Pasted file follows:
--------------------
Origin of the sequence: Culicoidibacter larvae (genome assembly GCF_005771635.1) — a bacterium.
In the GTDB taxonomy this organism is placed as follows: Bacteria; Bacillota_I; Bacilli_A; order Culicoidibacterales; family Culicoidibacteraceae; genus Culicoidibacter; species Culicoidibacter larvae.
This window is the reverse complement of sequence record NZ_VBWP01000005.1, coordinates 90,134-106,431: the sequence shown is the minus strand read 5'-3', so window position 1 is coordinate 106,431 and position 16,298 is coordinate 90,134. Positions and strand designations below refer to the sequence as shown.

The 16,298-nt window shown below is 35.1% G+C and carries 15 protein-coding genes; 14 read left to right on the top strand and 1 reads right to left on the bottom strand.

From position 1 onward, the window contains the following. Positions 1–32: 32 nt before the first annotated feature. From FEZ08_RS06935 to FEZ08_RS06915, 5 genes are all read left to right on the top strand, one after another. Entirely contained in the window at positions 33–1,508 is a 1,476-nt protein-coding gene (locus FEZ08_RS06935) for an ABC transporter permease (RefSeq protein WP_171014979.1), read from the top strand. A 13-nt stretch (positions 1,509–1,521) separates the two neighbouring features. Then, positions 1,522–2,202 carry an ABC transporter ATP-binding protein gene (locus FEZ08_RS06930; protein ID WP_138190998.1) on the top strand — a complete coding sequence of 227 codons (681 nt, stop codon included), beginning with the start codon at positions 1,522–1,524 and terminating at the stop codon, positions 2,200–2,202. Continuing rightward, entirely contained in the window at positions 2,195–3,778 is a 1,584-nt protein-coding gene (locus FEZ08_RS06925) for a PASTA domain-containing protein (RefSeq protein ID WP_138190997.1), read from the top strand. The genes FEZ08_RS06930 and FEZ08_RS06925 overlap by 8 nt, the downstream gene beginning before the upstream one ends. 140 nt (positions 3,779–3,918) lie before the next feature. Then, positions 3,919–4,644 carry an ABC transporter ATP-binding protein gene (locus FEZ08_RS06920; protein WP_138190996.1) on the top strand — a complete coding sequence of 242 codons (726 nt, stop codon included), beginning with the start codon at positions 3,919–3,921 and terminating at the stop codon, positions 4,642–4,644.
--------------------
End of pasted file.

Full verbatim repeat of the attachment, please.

Origin of the sequence: Culicoidibacter larvae (genome assembly GCF_005771635.1) — a bacterium.
In the GTDB taxonomy this organism is placed as follows: Bacteria; Bacillota_I; Bacilli_A; order Culicoidibacterales; family Culicoidibacteraceae; genus Culicoidibacter; species Culicoidibacter larvae.
This window is the reverse complement of sequence record NZ_VBWP01000005.1, coordinates 90,134-106,431: the sequence shown is the minus strand read 5'-3', so window position 1 is coordinate 106,431 and position 16,298 is coordinate 90,134. Positions and strand designations below refer to the sequence as shown.

The 16,298-nt window shown below is 35.1% G+C and carries 15 protein-coding genes; 14 read left to right on the top strand and 1 reads right to left on the bottom strand.

From position 1 onward, the window contains the following. Positions 1–32: 32 nt before the first annotated feature. From FEZ08_RS06935 to FEZ08_RS06915, 5 genes are all read left to right on the top strand, one after another. Entirely contained in the window at positions 33–1,508 is a 1,476-nt protein-coding gene (locus FEZ08_RS06935) for an ABC transporter permease (RefSeq protein WP_171014979.1), read from the top strand. A 13-nt stretch (positions 1,509–1,521) separates the two neighbouring features. Then, positions 1,522–2,202 carry an ABC transporter ATP-binding protein gene (locus FEZ08_RS06930; protein ID WP_138190998.1) on the top strand — a complete coding sequence of 227 codons (681 nt, stop codon included), beginning with the start codon at positions 1,522–1,524 and terminating at the stop codon, positions 2,200–2,202. Continuing rightward, entirely contained in the window at positions 2,195–3,778 is a 1,584-nt protein-coding gene (locus FEZ08_RS06925) for a PASTA domain-containing protein (RefSeq protein ID WP_138190997.1), read from the top strand. The genes FEZ08_RS06930 and FEZ08_RS06925 overlap by 8 nt, the downstream gene beginning before the upstream one ends. 140 nt (positions 3,779–3,918) lie before the next feature. Then, positions 3,919–4,644 carry an ABC transporter ATP-binding protein gene (locus FEZ08_RS06920; protein WP_138190996.1) on the top strand — a complete coding sequence of 242 codons (726 nt, stop codon included), beginning with the start codon at positions 3,919–3,921 and terminating at the stop codon, positions 4,642–4,644.